Wednesday, August 08, 2007

Special Ed Road & other stops

Special Ed Road
We attended a Kindergarten party at Sam's new school today, which has made me feel good about the school choice. The teachers were lovely, the kids and parents all seem nice, and the diversity is really something. Kids in every color of the rainbow! And parents with tattoos, which always comforts me for some reason (even though I don't have any...though I am seriously thinking about an eyebrow piercing).

Sam did of course have a meltdown in the middle of the event, and one of the teachers tried to help and was very sweet and gentle. Which brings me to the results of his recent evaluations...officially Sam has been diagnosed with Pervasive Developmental Disorder NOS, but the thinking is that he likely has Asperger's. I have been reading a lot about Asperger's; he is not exactly a typical AS kid, but when the subtleties are examined, AS really fits.

Knowing that he has AS is not as upsetting as you might suspect, because I think of it as a tool to understand and help him. I have been trying to teach him some social skills in an academic kind of way, and he seems to respond. He certainly doesn't get the social cues and nuances intuitively. It's like translating a foreign language to him.

Along with (and typical for) AS, Sam also was determined to be very smart. The words "gifted" and "genius" were tossed about. His language and educational assessments were mostly average, which is obviously a discrepancy with his high IQ. Because he is not blatantly below average, the central school office felt he didn't even need an IEP and tried to deny any services! His IEP team was very supportive, however, and fought to get him the IEP. At this point, the services he will get are 30 minutes of counseling per week and 1 hour of reading comprehension support per day. The IEP team all informally agreed that he would be most appropriately placed at Lab School but of course, clinical and professional judgement mean pretty much nothing in the school system, and Sam will have to "fail" in a regular school with minimal supports. Then we can request another IEP, probably add more supports, wait for him to fail again, and do it all over again.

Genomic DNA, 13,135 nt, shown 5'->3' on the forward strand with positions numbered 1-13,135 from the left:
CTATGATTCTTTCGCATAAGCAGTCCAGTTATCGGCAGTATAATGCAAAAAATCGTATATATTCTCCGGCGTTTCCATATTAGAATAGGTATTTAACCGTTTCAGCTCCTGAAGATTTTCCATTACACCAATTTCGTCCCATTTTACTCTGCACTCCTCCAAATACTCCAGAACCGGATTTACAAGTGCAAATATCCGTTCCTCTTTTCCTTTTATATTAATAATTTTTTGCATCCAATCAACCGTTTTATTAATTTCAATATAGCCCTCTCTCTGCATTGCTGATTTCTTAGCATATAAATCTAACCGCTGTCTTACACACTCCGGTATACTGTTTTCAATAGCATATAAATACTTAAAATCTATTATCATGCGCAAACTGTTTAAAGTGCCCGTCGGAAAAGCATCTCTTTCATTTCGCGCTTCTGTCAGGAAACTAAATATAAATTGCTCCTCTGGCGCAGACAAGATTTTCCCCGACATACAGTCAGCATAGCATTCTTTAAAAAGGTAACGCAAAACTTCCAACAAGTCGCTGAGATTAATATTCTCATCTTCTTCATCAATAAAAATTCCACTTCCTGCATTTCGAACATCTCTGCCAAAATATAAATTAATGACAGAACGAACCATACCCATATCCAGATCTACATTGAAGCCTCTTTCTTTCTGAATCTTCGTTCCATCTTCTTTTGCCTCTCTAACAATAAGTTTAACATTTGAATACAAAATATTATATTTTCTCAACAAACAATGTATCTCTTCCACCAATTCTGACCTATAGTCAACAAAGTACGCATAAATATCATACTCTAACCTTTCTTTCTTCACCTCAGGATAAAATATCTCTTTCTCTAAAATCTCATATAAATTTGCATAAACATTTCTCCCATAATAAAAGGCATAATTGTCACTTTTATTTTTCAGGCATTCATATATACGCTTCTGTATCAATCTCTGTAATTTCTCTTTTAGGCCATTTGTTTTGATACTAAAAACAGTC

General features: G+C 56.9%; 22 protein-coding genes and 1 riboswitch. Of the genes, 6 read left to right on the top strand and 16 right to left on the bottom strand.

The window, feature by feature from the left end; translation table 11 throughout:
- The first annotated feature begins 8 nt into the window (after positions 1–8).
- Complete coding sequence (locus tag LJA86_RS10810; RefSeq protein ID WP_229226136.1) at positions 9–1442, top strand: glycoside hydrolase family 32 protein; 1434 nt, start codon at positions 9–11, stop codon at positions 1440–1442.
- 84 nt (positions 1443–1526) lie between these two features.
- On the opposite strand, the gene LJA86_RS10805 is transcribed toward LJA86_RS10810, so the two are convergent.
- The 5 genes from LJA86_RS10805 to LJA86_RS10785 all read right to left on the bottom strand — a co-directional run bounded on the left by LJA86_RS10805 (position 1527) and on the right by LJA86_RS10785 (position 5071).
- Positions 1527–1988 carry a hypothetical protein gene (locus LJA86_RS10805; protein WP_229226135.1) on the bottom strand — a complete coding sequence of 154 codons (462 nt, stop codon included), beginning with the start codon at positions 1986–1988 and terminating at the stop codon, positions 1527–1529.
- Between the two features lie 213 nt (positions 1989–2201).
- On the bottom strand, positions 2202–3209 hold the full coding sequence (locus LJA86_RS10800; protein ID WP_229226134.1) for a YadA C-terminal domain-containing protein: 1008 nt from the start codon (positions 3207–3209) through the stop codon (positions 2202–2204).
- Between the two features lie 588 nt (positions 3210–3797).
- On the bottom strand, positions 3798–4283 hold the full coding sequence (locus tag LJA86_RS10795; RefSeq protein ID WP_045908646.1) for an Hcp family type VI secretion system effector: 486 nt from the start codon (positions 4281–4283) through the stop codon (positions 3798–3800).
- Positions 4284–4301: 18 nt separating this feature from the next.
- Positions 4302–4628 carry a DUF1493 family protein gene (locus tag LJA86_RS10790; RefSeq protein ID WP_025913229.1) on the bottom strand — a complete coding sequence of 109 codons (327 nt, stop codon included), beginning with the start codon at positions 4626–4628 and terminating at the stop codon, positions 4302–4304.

Of course it is POSSIBLE that he will do well and magically all the issues will vanish, but that is not realistic. I am very saddened because I know Sam has been set up to fail, as have his new teachers and school. If I was wealthy, I would just send him to Lab, but that is not a possibility, so we must continue to travel along the Special Ed Road.

Vacation Time!
I'm on vacation until 8/20!

Sam and I went to the mountains of New York (specifically Gabriel Pond in Whiting Hollow) for a few days to visit Hannah and family. We had a lovely time swimming in the lake, eating ice cream, napping in a hammock (me) and playing Harry Potter (Sam).

We plan to take a 2 day trip to Sesame Place sometime next week. Sam has an evaluation scheduled, and for the rest of the time we plan to be in the pool!


At 7:02 PM, Blogger Patterson said...

Well you guys sound like you are on a good path. One that will help everyone in the family deal and live better. If Sam needs an IEP I am so glad you have found advocates for him. It must feel very frustrating knowing where he would do best but being forced to make him fail first.

What school did you pick? We will be at the pool tomorrow with some friends (not members...) and will see you there! I hope.

At 5:35 PM, Blogger jackie said...

That sounds like the best road to follow, altho a very frustrating one. I have several friends with kids who have Asperger's, and they all said the same thing-- it is a way to help their kid get along in the world, which is what we are all trying for, right?

Let's get together over your vacation!

At 9:21 PM, Blogger sharon said...

How would they measure "failing" kindergarten and/or first grade? I'm guessing he'll do fairly well academically, but can a child "fail" school due to emotional/behavioral problems?

I'd imagine that kids with Asperger's would have the hardest time in middle/high school (don't we all) but would do really well in college. Some links you might find interesting:
The second one is the site of a college professor who has Asperger's


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